Ungricht steps down as acting manager

Terry Ungricht resigned Wednesday.

Photo by Jolene Guzman
Terry Ungricht resigned Wednesday.

FALLS CITY — For three years, Falls City acting City Manager Terry Ungricht has filled the administrative role for free.

Wednesday (today), Ungricht will officially resign from that position, about four months after resigning as the city’s mayor.

“It’s been a real honor serving everyone,” Ungricht said.

Over the past few months, Ungricht has been slowly training and passing work onto other city staff to “phase out” of the job.

He said he’ll stick around long enough to finish a few tasks.

“My resignation is effective on Feb. 28, but I’m going to keep taking on the budget, paying the bills and writing this next year’s budget for them,” Ungricht said. “And then just, you know, help where I can, where they need me.”

He said after three years of volunteering in a job, he needs some time away,

“I’ve only had, like, three weeks out of town. I want to spend a little more time with my wife and go fishing,” he said. “I’ll be taking more time off, I’ll tell you that. I’ll get my garden planted again.”

Now the Falls City City Council has the challenge of filling the void left by Ungricht’s departure.

Working unpaid, Ungricht saved the city between $80,000 and $100,000 per year. Ungricht said the council could promote from current city staff or post the position and evaluate applicants.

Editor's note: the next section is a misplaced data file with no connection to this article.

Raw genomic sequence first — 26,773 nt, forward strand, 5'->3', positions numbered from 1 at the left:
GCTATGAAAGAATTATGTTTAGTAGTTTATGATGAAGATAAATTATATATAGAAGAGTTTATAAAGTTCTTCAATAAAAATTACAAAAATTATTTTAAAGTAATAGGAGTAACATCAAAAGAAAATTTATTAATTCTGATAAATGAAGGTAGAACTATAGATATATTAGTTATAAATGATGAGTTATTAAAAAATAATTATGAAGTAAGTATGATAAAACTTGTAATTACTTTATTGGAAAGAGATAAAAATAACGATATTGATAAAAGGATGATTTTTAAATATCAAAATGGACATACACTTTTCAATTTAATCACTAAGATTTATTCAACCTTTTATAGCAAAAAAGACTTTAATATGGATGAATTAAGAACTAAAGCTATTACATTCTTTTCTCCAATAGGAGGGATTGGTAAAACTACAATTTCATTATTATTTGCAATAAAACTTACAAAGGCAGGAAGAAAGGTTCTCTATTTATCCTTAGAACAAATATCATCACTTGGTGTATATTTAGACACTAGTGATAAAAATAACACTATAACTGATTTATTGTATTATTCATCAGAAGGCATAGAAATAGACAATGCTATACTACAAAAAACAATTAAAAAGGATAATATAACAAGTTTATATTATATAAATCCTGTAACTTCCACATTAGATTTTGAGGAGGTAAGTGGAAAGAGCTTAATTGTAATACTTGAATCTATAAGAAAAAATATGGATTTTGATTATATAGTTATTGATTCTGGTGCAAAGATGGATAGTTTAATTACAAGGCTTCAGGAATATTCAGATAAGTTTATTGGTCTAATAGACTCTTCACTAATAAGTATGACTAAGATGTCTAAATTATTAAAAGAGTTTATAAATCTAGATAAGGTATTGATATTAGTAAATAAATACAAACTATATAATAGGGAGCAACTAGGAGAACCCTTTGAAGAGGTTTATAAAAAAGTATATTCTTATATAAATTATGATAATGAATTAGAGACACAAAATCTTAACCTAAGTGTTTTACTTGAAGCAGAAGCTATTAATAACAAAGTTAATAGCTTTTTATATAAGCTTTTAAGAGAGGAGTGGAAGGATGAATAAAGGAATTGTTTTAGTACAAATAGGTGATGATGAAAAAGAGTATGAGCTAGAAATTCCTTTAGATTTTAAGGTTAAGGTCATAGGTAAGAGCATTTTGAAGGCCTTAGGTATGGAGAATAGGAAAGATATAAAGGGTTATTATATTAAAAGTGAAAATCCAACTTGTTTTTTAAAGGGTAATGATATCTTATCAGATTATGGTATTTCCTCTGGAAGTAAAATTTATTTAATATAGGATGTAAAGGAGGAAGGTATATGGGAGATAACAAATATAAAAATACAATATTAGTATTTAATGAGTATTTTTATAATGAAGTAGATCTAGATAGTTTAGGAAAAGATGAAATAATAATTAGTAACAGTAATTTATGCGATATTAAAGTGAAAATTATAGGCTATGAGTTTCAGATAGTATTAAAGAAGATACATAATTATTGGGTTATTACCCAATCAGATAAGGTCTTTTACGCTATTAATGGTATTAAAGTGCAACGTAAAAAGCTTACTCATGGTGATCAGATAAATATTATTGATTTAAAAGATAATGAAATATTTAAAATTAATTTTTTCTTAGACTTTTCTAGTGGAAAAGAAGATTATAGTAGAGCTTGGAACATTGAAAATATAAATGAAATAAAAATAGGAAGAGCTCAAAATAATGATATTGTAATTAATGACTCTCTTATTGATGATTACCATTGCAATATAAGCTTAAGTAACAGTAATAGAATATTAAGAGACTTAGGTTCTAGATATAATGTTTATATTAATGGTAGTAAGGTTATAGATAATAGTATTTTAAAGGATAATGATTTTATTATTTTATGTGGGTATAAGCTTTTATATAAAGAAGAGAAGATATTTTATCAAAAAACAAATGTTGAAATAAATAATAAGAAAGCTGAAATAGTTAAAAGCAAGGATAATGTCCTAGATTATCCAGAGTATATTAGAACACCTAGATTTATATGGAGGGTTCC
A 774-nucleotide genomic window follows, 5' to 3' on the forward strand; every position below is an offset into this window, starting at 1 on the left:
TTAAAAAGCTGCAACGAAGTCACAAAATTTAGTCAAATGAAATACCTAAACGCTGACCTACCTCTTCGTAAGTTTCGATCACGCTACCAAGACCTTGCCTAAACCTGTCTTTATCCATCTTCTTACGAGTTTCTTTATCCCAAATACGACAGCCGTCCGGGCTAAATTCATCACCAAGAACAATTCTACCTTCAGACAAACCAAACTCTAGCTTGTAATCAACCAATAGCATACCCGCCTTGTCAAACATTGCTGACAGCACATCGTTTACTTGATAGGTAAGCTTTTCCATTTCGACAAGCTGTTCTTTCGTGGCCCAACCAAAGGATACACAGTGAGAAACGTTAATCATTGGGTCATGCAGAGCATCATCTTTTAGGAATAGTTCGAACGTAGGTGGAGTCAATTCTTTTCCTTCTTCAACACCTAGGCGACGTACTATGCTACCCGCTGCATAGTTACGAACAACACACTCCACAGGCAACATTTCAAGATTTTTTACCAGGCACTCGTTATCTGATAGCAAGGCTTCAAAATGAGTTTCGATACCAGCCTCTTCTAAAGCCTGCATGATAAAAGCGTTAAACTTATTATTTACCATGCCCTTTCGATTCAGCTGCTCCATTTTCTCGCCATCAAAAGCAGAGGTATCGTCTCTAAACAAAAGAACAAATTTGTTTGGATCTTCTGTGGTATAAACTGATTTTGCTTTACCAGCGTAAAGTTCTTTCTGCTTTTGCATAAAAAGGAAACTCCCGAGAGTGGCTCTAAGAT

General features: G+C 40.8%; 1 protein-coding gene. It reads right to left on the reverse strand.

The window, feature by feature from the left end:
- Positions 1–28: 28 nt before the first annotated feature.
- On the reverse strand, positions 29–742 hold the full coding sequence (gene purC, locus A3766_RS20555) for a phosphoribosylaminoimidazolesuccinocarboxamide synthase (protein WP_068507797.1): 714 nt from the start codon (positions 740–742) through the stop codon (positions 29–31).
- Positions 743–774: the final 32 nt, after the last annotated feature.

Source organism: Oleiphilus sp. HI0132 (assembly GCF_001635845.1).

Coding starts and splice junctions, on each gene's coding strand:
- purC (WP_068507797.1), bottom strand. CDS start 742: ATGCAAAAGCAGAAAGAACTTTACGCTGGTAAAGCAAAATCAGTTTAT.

The council discussed its options in executive session in February and will continue that discussion at its March 9 meeting, also in executive session, Ungricht said.

“I’m sure it’s going to be a bit of a transition, but it’s going to be up to them,” he said.

Ungricht said the city is in a good position, but hopes the council and next administrator will keep the focus on improvements to the city’s streets, sewer and water system. He said the city needs to pursue a Community Development Block Grant for sewer upgrades and stick to plans in the recently approved water master plan.

“That’s my biggest concern,” he said. “We’ve got our fire department up and running again. We’ve got our certification. It’s not totally signed off by DPSST (Department of Public Safety Standards and Training), but it’s in the process. We have a doctor, so we can do medical calls again, so that fire has been semi tapped down. I think everything else is pretty much online.”

He will be at the next council meeting on March 8 to update the council on projects he’s finishing and be appointed as the city’s budget officer. This time his perspective will be different.

“I think I will be sitting in the audience,” he said.

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